Robin/Marion in flight

Things happen in the air, I'm not sure I'd really call it aerial work as most involves people just hanging there.  The duet with Robin and Marion isn't very interesting.  One of the funniest sort of aerial moments was Little John (Jeremy Crawford) held aloft in a basket using a henchmen that they'd killed as a puppet so John would think he was still alive.

Robin and Martin
It was an entertaining evening, and I did enjoy the "Matrix" slow motion style fight moments.  I would have to agree with the Globe and Mail review.  I hope it has a good run on Broadway, but not really sure where it fits in.

Wednesday, December 10, 2014

Celtic Christmas with Leahy

The Toronto Symphony went Celtic for Christmas this year.  I almost didn't go having found the concert a few years ago with a similar theme somewhat boring, but I'm certainly glad I did.

Donnell Leahy and Natalie MacMaster
(all photos from TSO Facebook page)
The special guest this year was Leahy.  Headed by Donnell, he was joined by two of his fiddling brothers (I'm not sure what the relation was with the pianist and drummer), his wife the incomparable Natalie MacMaster, their six children, and a few of their cousins.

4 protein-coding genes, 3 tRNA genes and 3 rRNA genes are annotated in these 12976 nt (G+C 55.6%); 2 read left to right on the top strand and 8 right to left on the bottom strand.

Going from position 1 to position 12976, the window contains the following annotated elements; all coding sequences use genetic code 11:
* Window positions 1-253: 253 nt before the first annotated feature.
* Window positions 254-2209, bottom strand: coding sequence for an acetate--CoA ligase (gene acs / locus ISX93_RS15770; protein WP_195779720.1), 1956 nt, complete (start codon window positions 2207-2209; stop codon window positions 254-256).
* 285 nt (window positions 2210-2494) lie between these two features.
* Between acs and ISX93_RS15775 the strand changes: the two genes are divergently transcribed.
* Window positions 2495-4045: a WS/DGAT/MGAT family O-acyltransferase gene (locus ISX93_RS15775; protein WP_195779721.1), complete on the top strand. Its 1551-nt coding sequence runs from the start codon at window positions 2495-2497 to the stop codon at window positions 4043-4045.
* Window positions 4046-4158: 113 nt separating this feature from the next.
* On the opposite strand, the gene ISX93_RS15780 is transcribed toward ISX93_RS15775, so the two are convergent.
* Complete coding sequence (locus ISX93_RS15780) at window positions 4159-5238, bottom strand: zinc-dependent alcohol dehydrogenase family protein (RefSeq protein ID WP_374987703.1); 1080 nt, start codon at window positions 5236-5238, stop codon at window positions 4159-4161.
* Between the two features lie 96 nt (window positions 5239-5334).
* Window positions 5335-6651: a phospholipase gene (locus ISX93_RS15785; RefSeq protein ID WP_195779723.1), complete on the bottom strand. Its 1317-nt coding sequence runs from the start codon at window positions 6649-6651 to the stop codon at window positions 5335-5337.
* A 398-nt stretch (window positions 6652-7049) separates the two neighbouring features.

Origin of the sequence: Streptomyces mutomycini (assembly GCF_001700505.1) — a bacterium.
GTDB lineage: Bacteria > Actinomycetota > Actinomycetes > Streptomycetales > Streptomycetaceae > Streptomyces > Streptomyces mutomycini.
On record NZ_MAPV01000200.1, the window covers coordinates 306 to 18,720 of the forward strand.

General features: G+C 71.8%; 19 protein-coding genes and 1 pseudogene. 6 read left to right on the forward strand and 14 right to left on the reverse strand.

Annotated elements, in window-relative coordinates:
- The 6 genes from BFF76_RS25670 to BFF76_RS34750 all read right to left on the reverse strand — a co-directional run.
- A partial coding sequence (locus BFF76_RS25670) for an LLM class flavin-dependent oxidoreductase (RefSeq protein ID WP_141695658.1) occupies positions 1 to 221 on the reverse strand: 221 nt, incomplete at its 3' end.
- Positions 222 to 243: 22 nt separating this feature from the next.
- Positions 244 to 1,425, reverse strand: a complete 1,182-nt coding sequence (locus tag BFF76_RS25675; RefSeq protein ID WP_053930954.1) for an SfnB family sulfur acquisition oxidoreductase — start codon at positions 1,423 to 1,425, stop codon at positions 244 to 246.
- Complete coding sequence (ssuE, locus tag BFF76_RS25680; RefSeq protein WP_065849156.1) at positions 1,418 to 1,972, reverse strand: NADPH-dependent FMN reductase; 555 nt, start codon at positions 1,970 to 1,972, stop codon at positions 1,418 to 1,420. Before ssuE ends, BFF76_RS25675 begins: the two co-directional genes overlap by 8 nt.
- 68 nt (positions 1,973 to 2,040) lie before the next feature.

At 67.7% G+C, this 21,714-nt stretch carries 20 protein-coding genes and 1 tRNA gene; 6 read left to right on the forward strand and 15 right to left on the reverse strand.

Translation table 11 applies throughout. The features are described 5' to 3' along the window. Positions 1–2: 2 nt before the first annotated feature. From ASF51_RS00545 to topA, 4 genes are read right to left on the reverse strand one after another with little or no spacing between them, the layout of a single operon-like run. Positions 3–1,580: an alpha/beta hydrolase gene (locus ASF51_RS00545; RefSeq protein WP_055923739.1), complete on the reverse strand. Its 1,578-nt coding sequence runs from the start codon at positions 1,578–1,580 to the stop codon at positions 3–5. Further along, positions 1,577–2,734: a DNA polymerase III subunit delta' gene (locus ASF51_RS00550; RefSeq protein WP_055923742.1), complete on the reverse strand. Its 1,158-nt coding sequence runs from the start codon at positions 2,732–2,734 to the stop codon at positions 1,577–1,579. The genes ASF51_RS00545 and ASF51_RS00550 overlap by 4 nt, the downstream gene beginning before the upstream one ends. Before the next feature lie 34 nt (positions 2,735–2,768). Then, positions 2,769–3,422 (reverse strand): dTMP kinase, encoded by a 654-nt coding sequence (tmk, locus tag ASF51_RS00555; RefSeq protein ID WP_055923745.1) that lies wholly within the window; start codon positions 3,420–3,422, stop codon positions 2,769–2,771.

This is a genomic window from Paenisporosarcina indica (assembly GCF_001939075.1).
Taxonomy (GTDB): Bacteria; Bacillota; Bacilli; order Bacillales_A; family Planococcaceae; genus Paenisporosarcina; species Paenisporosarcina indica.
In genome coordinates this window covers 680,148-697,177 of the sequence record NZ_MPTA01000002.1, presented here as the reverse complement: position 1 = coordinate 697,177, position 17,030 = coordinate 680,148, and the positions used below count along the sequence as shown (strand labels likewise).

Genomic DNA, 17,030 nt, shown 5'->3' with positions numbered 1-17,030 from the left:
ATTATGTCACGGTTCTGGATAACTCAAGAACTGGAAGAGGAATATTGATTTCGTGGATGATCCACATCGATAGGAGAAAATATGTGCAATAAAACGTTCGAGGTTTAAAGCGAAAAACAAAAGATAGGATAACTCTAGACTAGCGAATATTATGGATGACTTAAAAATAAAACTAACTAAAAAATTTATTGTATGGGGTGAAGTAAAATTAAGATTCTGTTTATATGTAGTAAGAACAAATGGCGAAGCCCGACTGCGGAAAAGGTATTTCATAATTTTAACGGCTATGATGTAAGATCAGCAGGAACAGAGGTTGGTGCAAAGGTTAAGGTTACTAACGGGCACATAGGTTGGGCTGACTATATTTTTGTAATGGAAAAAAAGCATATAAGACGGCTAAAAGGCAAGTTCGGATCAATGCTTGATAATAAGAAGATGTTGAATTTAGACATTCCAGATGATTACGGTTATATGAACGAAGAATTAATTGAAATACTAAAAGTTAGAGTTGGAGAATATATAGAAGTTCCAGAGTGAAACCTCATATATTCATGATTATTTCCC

Steven Reineke
With Steven Reineke at the helm, the TSO got the Christmas theme rolling with a rich and dense "Holiday Overture".  They played my favourite arrangement of "Winter Wonderland" (by Ralph Hermann) and a familiar but not overplayed version of "Carol of the Bells".

Reineke's arranging skills were featured in a gospel take of "Go Tell it on the Mountain".  Vocals were provided by the Etobicoke School of the Arts, the standard choir for the TSO Christmas concerts.

Step Dancing
Leahy took the stage with enthusiasm and infused the audience with their spirit.  Highlights were the introduction of the children step dancing in the last piece before intermission.  At each phrase of the music another youngster, getting younger and younger danced out for their turn in the spotlight.  The audience leapt to their feet at the end.

Michael Joseph
Michael Joseph (there was also a Joseph Michael) at 7 years old made his TSO solo debut playing "Silent Night" on a small fiddle.  As Donnell said it only took him about 40 more years (as Leahy was making their debut as well) to get to the same spot.  The rest of the children also demonstrated their music skills joining Michael for "Away in a Manger".  Donnell was very gracious, thanking the TSO for the opportunity for multiple generations to have the experience of playing with a wonderful symphony.

As always the evening concluded with a sing along.  But wait!  There was an encore with one of my favourite songs.  The entire Leahy clan, the TSO, and choir joined forces for the very fitting "Christmas in Killarney".

Merry Christmas to all and to all a good night!